Welcome back to AVQ&A, where we throw out a question for discussion among the staff and readers. Consider this a prompt to compare notes on your interface with pop culture, to reveal your embarrassing tastes and experiences, and to ponder how our diverse lives all led us to convene here together. Got a question you’d like us and the readers to answer? E-mail us at firstname.lastname@example.org.
I realize that summer is creeping by, but August always makes me think of our old family vacations. My parents always ended up playing a lot of Neil Young, especially what I realize now is Harvest Moon. So whenever I hear anything off that album or from Neil Young in general, I’m instantly transported to the backseat of our minivan, still fighting with my brother over who gets to play Tetris on the Game Boy. What music made for the soundtrack to your guys’ family vacations? —Lauren
I’m really wondering whether this question is going to be remotely relevant to half our readers. These days, doesn’t everyone have their own mp3 player or handheld gaming device or phone or laptop or whatever to plug themselves into on trips, such that nobody has to share music? And why can’t I travel back in time to my family road-trip days and give myself a laptop and an mp3 player, so younger-me can entertain myself with my own music, and not have to listen to every country-music radio station between Maryland and Oklahoma? We lived in the former state and my grandparents lived in the latter one, so every summer featured the 24-hour cross-country drive, with dad keeping himself awake with coffee, Conway Twitty, George Jones, Waylon ‘n’ Willie and the boys, and so forth. To this day, I’m vaguely disturbed by songs that don’t tell stories, and that don’t come with a hefty dose of twang and self-pity.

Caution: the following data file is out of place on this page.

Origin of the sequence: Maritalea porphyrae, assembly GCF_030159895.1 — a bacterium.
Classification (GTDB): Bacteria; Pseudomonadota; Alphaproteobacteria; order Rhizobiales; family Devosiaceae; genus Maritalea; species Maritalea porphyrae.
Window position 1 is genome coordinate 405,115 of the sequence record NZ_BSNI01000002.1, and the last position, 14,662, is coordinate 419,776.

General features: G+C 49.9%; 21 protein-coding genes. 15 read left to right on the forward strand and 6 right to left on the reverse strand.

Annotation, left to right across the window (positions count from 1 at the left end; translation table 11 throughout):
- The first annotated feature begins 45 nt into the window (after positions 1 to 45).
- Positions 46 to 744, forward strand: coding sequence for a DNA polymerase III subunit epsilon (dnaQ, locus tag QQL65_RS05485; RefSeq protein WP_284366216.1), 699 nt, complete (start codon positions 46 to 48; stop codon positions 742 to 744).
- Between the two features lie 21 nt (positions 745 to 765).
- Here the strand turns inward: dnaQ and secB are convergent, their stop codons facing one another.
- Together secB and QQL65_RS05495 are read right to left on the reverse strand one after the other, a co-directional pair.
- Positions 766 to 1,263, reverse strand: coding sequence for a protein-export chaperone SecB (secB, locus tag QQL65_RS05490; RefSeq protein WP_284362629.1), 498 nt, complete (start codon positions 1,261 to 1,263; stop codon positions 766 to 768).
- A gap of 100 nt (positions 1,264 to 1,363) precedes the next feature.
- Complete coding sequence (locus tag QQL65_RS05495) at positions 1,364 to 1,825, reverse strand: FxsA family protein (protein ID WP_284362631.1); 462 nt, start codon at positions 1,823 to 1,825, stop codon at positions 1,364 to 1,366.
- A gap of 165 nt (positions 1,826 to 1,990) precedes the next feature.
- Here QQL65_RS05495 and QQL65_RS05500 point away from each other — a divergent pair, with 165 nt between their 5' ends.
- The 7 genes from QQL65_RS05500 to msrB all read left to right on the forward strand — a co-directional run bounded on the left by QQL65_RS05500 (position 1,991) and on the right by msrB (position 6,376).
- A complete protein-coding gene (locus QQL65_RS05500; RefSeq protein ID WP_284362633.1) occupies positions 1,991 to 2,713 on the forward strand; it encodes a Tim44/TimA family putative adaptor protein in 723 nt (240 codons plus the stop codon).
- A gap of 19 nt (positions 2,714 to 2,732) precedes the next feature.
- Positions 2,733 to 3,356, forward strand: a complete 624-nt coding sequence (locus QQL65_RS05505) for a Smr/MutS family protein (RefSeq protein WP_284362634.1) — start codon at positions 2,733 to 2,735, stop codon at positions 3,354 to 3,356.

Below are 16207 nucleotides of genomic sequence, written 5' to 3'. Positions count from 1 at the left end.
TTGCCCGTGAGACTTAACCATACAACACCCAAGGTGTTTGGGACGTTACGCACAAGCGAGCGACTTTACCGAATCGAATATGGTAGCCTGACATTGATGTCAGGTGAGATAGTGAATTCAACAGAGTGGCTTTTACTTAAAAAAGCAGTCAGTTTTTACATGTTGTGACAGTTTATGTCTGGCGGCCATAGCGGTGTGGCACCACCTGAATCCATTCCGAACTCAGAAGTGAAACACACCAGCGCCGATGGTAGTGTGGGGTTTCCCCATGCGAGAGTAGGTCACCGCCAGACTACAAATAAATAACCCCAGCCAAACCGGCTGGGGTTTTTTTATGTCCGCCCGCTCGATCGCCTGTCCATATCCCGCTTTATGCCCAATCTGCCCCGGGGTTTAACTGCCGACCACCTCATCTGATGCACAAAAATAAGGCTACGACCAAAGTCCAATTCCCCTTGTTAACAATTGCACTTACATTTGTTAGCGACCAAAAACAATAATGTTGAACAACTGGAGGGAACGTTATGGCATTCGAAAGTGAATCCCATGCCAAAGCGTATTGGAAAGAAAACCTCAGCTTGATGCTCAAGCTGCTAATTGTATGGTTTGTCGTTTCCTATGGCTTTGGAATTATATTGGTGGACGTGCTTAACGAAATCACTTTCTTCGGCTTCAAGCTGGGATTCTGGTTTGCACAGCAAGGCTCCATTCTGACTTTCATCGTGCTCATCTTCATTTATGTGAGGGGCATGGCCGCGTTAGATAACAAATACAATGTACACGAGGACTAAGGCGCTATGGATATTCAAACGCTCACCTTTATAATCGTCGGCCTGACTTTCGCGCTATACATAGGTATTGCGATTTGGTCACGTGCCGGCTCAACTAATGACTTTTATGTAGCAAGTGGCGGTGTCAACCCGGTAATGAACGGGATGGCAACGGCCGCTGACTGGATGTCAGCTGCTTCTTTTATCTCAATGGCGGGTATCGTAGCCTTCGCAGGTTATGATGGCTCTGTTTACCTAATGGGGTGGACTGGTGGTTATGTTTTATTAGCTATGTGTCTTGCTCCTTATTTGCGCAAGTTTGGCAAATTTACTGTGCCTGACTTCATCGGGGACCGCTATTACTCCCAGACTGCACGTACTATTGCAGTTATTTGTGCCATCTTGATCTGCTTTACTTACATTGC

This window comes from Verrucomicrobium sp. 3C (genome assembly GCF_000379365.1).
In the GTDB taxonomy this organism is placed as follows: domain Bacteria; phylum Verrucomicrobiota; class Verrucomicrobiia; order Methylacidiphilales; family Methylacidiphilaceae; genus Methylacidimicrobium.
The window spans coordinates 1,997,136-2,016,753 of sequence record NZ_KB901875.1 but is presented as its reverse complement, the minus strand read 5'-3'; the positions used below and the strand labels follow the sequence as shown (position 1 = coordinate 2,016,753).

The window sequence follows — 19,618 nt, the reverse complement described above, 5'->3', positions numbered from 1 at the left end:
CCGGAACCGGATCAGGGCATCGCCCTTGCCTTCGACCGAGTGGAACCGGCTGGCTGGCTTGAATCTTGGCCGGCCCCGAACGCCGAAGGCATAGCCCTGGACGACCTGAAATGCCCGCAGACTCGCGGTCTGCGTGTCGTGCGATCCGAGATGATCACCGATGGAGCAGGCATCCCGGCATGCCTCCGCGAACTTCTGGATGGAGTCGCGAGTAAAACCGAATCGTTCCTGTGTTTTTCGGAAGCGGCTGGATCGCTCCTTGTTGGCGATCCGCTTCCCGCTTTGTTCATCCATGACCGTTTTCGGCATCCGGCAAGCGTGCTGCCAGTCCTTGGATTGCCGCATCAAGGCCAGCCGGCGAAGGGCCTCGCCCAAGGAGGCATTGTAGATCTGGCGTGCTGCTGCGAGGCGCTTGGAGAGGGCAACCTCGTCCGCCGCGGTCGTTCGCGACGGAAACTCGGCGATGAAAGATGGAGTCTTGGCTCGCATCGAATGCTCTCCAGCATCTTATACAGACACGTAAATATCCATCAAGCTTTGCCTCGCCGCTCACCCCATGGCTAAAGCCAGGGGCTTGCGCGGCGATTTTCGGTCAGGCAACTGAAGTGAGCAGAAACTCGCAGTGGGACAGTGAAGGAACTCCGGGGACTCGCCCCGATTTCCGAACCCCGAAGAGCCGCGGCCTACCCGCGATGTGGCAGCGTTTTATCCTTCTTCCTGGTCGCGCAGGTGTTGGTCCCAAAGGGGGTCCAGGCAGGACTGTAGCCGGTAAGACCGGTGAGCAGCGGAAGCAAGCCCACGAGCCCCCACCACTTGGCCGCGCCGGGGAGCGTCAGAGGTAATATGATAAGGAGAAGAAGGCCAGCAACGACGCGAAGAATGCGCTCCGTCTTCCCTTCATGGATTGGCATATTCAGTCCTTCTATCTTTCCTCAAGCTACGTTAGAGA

That said, the vacation soundtrack that most sticks with me today came from a college road trip where as far as I recall, the driver had exactly one cassette tape, as if he was a Steven Wright joke. He also had a “my car, my music” rule. So for around 18 hours, driving from our Iowa college to Rutgers, New Jersey to meet various people we’d gotten to know via this new-fangled Internet thang, we listened to a mix-tape of Rush—”the early good stuff, not that new crap they’re doing.” So to ease my painful memories, I’m opening up the question to memorable vacation music in general—the good, the bad, and the ugly throughout your whole life, not just what your parents foisted on you if you were ever road-tripping pre-mp3-player kids.